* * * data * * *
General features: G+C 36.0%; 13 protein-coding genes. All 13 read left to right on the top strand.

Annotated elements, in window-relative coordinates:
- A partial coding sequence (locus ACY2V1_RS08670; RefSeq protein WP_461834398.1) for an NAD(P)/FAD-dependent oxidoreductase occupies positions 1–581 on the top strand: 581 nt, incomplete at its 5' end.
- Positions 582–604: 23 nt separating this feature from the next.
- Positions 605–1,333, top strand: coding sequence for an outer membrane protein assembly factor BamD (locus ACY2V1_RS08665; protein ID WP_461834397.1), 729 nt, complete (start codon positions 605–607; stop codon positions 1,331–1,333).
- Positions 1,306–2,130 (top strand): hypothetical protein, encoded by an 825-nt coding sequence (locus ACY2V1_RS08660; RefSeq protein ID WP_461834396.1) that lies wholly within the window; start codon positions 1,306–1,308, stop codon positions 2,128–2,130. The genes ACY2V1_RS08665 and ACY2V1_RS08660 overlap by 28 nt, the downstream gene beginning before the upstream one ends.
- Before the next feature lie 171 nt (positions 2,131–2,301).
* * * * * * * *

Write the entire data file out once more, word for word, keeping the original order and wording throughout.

General features: G+C 36.0%; 13 protein-coding genes. All 13 read left to right on the top strand.

Annotated elements, in window-relative coordinates:
- A partial coding sequence (locus ACY2V1_RS08670; RefSeq protein WP_461834398.1) for an NAD(P)/FAD-dependent oxidoreductase occupies positions 1–581 on the top strand: 581 nt, incomplete at its 5' end.
- Positions 582–604: 23 nt separating this feature from the next.
- Positions 605–1,333, top strand: coding sequence for an outer membrane protein assembly factor BamD (locus ACY2V1_RS08665; protein ID WP_461834397.1), 729 nt, complete (start codon positions 605–607; stop codon positions 1,331–1,333).
- Positions 1,306–2,130 (top strand): hypothetical protein, encoded by an 825-nt coding sequence (locus ACY2V1_RS08660; RefSeq protein ID WP_461834396.1) that lies wholly within the window; start codon positions 1,306–1,308, stop codon positions 2,128–2,130. The genes ACY2V1_RS08665 and ACY2V1_RS08660 overlap by 28 nt, the downstream gene beginning before the upstream one ends.
- Before the next feature lie 171 nt (positions 2,131–2,301).